Date first published: 03/04/2018
Key risks:terrorism; insurgency
In June 2017 Nigeria’s army chief, Tukur Buratai, declared that Boko Haram had been defeated. President Muhammadu Buhari made a similar claim in December 2015. Yet the group continues to conduct regular attacks in Nigeria’s northeast, as well as further afield across the Lake Chad Basin and in Niger. Most recently, on 1 April the group conducted a coordinated attack on the Nigerian city of Maiduguri that left at least 15 dead and over 80 injured. Next year will mark 10 years since the beginning of the Boko Haram insurgency. It will also be an election year, and the government’s failure to eradicate the jihadist group will be perhaps the most important campaign issue.
It is no coincidence that, with an election fast approaching, the government has revealed it is in talks with Boko Haram over a potential ceasefire and a permanent resolution to the group’s insurgency. Ending the threat posed by the Islamic State-aligned group would build political capital ahead of the vote, but Information Minister Lai Mohammed’s admission that talks have been ongoing for some time has so far drawn a less favourable reaction than the government might have hoped for. The government’s previous declarations of victory have been mocked while political opponents have said the talks are an admission the military is unable to secure victory and have criticised reports of an amnesty offer.
The military has had some success in winning back territory formerly held by Boko Haram. This has been aided by an increase in military spending, including the planned purchase of 12 Super Tucano A-29 surveillance and military planes from the United States. However, the delayed sale is illustrative of the flaws that have permeated the counterinsurgency. Former US president Barack Obama suspended the sale shortly after the Nigerian Air Force bombed a refugee camp and killed over 100 civilians. The incident is just one of many missteps by the military that has raised concerns over its commitment to human rights and ability to win hearts and minds. The creation of fake defence contracts by high-level officials, the proceeds of which are then laundered abroad, has also undermined the fight. In addition, in March 2018 over 1000 refugees signed a letter to the president saying they were being forced to trade sex for food with soldiers in one of Borno State’s refugee camps, further fuelling human rights concerns.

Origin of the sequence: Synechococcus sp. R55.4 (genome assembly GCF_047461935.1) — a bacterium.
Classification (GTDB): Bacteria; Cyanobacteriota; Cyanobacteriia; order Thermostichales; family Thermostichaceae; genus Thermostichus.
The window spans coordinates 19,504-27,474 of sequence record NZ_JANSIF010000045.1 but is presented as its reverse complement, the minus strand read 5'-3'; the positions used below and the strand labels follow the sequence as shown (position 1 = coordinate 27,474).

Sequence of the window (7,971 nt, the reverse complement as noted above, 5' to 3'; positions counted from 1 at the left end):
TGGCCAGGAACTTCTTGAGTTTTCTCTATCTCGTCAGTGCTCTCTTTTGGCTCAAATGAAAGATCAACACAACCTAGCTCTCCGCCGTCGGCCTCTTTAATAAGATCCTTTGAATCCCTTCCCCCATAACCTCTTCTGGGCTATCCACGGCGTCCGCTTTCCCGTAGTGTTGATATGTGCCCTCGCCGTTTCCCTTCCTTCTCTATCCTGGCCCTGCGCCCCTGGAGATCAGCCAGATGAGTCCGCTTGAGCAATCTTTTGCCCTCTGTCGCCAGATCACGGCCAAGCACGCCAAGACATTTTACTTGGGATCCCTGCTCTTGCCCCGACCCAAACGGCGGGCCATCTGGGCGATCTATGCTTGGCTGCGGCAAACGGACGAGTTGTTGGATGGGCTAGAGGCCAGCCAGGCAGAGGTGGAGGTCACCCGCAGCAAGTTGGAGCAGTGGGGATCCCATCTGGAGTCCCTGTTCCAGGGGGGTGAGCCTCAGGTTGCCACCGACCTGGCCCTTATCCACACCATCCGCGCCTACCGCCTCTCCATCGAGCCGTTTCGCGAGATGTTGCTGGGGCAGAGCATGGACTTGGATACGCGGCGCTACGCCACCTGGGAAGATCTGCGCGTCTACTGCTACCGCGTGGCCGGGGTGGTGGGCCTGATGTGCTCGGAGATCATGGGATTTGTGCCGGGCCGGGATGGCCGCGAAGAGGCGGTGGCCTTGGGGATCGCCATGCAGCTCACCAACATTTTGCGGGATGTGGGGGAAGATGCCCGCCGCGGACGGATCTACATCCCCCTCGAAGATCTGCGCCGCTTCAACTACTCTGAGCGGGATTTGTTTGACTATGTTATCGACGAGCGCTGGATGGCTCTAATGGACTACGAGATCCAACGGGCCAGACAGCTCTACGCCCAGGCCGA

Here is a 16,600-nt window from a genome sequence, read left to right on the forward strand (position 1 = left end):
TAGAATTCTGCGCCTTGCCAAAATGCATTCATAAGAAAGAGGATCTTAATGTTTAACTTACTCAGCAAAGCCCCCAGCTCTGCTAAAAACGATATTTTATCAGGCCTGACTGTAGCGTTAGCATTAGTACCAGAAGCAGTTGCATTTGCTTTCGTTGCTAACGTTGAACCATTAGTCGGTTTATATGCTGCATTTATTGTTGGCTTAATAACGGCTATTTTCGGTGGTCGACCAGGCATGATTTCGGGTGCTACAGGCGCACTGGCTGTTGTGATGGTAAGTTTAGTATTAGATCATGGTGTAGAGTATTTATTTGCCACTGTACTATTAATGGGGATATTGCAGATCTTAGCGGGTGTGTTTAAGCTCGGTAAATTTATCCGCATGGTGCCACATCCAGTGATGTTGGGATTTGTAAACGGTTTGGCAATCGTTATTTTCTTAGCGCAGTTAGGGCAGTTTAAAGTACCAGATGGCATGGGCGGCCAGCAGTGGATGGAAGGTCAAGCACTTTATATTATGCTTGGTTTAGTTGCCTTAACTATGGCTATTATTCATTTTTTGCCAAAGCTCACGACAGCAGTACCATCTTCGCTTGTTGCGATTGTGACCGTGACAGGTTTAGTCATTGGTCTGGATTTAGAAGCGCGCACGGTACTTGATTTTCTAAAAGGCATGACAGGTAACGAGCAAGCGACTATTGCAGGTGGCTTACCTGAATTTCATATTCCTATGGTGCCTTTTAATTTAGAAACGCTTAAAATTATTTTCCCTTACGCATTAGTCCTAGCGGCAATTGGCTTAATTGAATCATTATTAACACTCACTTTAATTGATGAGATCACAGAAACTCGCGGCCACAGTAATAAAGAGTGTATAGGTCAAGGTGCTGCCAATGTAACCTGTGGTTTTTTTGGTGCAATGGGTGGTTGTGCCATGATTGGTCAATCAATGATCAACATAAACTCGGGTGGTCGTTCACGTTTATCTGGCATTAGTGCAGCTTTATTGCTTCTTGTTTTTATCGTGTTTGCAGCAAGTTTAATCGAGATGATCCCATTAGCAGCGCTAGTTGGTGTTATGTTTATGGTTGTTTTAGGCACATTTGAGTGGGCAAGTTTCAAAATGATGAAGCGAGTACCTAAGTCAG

It is not clear who exactly the government is negotiating with. Boko Haram has split into at least two, possibly more, factions. There is one led by Abubakar Shekau, who is reported to have previously killed followers who sought to negotiate, and one led by Abu Musab al-Barnawi. The al-Barnawi faction is supposedly more open to negotiations and thus the likely negotiating partner, but this means successful negotiations would only end one threat and not the other. Consequently, it remains likely that attacks will continue to blight the northeast for the foreseeable future. Buhari’s standing ahead of next year’s election is thus diminishing as he continues to struggle to make good on his previous two, intertwined election promises: to tackle corruption and defeat Boko Haram. Three years on from that election, the two continue to pose the greatest threat to development.